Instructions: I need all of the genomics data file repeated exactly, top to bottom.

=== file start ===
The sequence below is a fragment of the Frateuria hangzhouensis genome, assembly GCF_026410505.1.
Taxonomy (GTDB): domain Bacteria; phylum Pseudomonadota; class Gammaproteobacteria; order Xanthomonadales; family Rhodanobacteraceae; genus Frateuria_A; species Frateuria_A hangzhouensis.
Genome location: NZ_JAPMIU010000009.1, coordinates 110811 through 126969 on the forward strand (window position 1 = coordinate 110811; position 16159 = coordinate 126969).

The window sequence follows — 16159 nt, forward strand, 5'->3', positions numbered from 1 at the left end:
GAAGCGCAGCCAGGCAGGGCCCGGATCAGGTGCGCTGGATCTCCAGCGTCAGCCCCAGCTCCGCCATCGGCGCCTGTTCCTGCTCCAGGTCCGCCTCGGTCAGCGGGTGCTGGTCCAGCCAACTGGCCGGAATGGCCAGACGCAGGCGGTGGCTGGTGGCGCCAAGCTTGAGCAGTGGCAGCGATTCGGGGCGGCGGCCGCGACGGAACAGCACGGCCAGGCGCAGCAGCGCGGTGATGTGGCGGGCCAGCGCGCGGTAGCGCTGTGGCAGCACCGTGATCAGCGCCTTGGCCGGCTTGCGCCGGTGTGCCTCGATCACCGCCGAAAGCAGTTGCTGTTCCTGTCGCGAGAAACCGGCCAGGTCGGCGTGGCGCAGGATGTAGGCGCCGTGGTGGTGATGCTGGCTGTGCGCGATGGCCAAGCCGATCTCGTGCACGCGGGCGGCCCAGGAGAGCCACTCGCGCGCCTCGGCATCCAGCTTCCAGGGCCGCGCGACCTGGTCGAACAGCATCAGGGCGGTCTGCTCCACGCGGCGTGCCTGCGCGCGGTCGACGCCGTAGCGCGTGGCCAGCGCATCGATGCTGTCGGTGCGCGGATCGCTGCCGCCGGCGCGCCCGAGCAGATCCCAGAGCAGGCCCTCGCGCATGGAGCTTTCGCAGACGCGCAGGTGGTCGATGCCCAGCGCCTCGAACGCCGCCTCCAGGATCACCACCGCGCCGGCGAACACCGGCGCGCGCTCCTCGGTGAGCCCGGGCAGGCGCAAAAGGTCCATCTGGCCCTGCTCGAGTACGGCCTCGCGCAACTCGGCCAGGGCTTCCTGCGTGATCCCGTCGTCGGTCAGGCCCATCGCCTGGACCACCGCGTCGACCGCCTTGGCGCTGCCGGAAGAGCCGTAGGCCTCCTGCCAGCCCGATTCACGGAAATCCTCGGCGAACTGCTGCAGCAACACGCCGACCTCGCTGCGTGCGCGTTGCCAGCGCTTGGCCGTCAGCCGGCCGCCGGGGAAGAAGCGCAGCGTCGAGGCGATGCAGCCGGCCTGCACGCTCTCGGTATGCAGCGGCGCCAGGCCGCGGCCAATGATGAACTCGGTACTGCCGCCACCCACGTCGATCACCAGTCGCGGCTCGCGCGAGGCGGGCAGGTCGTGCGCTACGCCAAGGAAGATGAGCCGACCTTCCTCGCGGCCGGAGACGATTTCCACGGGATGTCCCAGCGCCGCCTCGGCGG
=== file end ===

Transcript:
The sequence below is a fragment of the Frateuria hangzhouensis genome, assembly GCF_026410505.1.
Taxonomy (GTDB): domain Bacteria; phylum Pseudomonadota; class Gammaproteobacteria; order Xanthomonadales; family Rhodanobacteraceae; genus Frateuria_A; species Frateuria_A hangzhouensis.
Genome location: NZ_JAPMIU010000009.1, coordinates 110811 through 126969 on the forward strand (window position 1 = coordinate 110811; position 16159 = coordinate 126969).

The window sequence follows — 16159 nt, forward strand, 5'->3', positions numbered from 1 at the left end:
GAAGCGCAGCCAGGCAGGGCCCGGATCAGGTGCGCTGGATCTCCAGCGTCAGCCCCAGCTCCGCCATCGGCGCCTGTTCCTGCTCCAGGTCCGCCTCGGTCAGCGGGTGCTGGTCCAGCCAACTGGCCGGAATGGCCAGACGCAGGCGGTGGCTGGTGGCGCCAAGCTTGAGCAGTGGCAGCGATTCGGGGCGGCGGCCGCGACGGAACAGCACGGCCAGGCGCAGCAGCGCGGTGATGTGGCGGGCCAGCGCGCGGTAGCGCTGTGGCAGCACCGTGATCAGCGCCTTGGCCGGCTTGCGCCGGTGTGCCTCGATCACCGCCGAAAGCAGTTGCTGTTCCTGTCGCGAGAAACCGGCCAGGTCGGCGTGGCGCAGGATGTAGGCGCCGTGGTGGTGATGCTGGCTGTGCGCGATGGCCAAGCCGATCTCGTGCACGCGGGCGGCCCAGGAGAGCCACTCGCGCGCCTCGGCATCCAGCTTCCAGGGCCGCGCGACCTGGTCGAACAGCATCAGGGCGGTCTGCTCCACGCGGCGTGCCTGCGCGCGGTCGACGCCGTAGCGCGTGGCCAGCGCATCGATGCTGTCGGTGCGCGGATCGCTGCCGCCGGCGCGCCCGAGCAGATCCCAGAGCAGGCCCTCGCGCATGGAGCTTTCGCAGACGCGCAGGTGGTCGATGCCCAGCGCCTCGAACGCCGCCTCCAGGATCACCACCGCGCCGGCGAACACCGGCGCGCGCTCCTCGGTGAGCCCGGGCAGGCGCAAAAGGTCCATCTGGCCCTGCTCGAGTACGGCCTCGCGCAACTCGGCCAGGGCTTCCTGCGTGATCCCGTCGTCGGTCAGGCCCATCGCCTGGACCACCGCGTCGACCGCCTTGGCGCTGCCGGAAGAGCCGTAGGCCTCCTGCCAGCCCGATTCACGGAAATCCTCGGCGAACTGCTGCAGCAACACGCCGACCTCGCTGCGTGCGCGTTGCCAGCGCTTGGCCGTCAGCCGGCCGCCGGGGAAGAAGCGCAGCGTCGAGGCGATGCAGCCGGCCTGCACGCTCTCGGTATGCAGCGGCGCCAGGCCGCGGCCAATGATGAACTCGGTACTGCCGCCACCCACGTCGATCACCAGTCGCGGCTCGCGCGAGGCGGGCAGGTCGTGCGCTACGCCAAGGAAGATGAGCCGACCTTCCTCGCGGCCGGAGACGATTTCCACGGGATGTCCCAGCGCCGCCTCGGCGG